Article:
Study exhibits {that a} single blood draw can assess the timing of the circadian rhythm

The answer, according to increasing research, can affect anything from a person’s predisposition to diabetes, heart disease, and depression, to the optimal time to take medication. But unlike routine blood for cholesterol and hormone levels, there is no easy way to accurately measure a person’s individual circadian rhythm.

New CU Boulder research published in the Journal of Biological Rhythms suggests that day may come in the not-too-distant future. The study found that it is possible to determine the timing of a person’s internal circadian or biological clock by analyzing a combination of molecules in a single blood draw.

“If we understand each person’s circadian clock, we may be able to tell them the optimal time of day to eat, exercise, or take medication,” says senior author Christopher Depner, who conducted the study as an assistant professor of integrative physiology at CU Boulder. “It could be groundbreaking from a personalized medicine perspective.”

A central “master clock” in a brain region called the hypothalamus helps regulate the body’s 24-hour cycle, even when people are naturally sleepy at night and feel the urge to wake up in the morning.

Recent studies have shown that almost every tissue or organ in the body also has an internal timing device that is synchronized with this master clock and dictates when we secrete certain hormones, how our heart and lungs function throughout the day, our cadence Fat metabolism and sugar and more.

Up to 82% of the protein-coding genes that are drug targets show 24-hour time patterns, suggesting that many drugs might work better and have fewer side effects if administration were timed appropriately.

When our internal rhythm contradicts our sleep-wake cycle, it can increase the risk of a number of diseases, said Ken Wright, co-author of the study, professor of integrative physiology and director of the sleep and chronobiology laboratory at Boulder CU.

“If we are to be able to pinpoint the timing of a person’s circadian rhythm, we need to know that timing,” he said. “Right now we don’t have an easy way to do that.”

Even in healthy people, the sleep-wake cycles can vary by four to six hours.

Just ask someone, ‘Are you a morning lark, a night owl, or somewhere in between?’ can provide clues about a person’s circadian cycle.

But the only way to accurately measure the timing of an individual’s circadian clock is to do a melatonin rating in low light. This includes holding the person in dim light and drawing blood or saliva every hour for up to 24 hours to measure melatonin – the hormone that naturally increases in the body to indicate bedtime and decreases to wake us up .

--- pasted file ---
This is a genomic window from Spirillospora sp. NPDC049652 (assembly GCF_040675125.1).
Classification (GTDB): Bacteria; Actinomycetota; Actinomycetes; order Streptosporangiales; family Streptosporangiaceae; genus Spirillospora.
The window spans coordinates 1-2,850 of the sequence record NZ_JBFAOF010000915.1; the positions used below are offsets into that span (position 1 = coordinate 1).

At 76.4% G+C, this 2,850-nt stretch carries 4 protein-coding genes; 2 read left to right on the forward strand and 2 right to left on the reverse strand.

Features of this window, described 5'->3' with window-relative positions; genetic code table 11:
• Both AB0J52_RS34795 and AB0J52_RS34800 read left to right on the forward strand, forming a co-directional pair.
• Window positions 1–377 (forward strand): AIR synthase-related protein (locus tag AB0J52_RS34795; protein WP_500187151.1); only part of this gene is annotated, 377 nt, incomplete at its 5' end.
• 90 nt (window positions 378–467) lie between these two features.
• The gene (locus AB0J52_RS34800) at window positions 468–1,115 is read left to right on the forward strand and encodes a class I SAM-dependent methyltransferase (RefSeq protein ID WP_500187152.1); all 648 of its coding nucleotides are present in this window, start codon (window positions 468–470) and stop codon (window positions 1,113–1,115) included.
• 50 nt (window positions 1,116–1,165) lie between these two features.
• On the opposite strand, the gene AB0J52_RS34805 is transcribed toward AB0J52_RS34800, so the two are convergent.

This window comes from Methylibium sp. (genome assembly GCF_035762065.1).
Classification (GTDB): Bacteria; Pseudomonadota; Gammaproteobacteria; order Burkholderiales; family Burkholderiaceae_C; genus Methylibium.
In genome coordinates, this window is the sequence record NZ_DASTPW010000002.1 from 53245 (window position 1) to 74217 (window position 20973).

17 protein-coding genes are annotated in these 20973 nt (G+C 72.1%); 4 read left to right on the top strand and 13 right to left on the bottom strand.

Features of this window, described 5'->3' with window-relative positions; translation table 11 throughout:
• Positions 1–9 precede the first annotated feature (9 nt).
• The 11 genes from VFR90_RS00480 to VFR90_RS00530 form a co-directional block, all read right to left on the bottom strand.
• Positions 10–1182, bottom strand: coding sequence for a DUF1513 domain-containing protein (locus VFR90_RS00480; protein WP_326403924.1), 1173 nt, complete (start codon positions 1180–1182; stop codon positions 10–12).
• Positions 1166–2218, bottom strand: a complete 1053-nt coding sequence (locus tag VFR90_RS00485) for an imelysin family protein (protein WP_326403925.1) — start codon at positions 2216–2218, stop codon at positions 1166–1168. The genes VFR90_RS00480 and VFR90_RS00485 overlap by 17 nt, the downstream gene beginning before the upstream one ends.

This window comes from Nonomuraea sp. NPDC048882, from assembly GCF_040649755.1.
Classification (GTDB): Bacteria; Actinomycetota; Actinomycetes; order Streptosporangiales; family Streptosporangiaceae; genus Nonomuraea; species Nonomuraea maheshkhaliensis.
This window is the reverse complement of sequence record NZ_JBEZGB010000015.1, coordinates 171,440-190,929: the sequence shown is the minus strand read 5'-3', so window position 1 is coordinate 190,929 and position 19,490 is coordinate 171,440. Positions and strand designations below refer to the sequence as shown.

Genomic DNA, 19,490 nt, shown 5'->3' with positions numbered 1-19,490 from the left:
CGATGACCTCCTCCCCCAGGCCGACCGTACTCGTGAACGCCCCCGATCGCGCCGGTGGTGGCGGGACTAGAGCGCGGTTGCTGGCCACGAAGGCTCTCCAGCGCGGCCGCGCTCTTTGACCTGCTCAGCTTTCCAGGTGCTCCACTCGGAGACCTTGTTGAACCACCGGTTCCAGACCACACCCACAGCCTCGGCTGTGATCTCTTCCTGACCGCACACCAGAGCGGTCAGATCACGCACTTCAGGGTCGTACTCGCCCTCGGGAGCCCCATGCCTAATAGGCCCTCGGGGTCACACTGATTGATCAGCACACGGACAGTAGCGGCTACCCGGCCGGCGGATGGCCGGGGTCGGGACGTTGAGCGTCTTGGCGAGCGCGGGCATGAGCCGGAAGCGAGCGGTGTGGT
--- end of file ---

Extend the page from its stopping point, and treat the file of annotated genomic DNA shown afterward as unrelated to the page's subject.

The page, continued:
In search of a more accurate and practical test, Wright and Depner placed 16 volunteers in a sleep laboratory for 14 days under tightly controlled conditions.

In addition to testing their blood for melatonin every hour, they also used a method called “metabolomics,” which measures the levels of about 4,000 different metabolites (such as amino acids, vitamins, and fatty acids that are byproducts of metabolism) in the blood.

They used a machine learning algorithm to determine which collection of metabolites was linked to the circadian clock – and created a kind of molecular fingerprint for individual circadian phases.

When they tried to predict the circadian phase from that fingerprint from a single blood draw, their results were within about an hour of the more difficult melatonin test, said Depner, now an assistant professor at the of Utah.

The test was significantly more accurate when people were well rested and hadn’t eaten recently – a requirement that could make testing a challenge outside of a laboratory setting. And to be feasible and affordable, a commercial test would likely have to narrow down the number of metabolites it was looking for (their test narrowed it down to 65).

But the study is a critical first step, Wright said.

“We are at the very beginning of developing these circadian rhythm biomarkers, but this promising study shows that it is possible.”

Other research, including some from Wright’s lab, looks at proteomics (looking for proteins in the blood) or transcriptomics (measuring the presence of ribonucleic acid, or RNA) to assess the circadian phase.

Ultimately, researchers envision a day when people can get a blood test during a routine physical exam to pinpoint their circadian phase – so doctors can not only prescribe what to do, but when.

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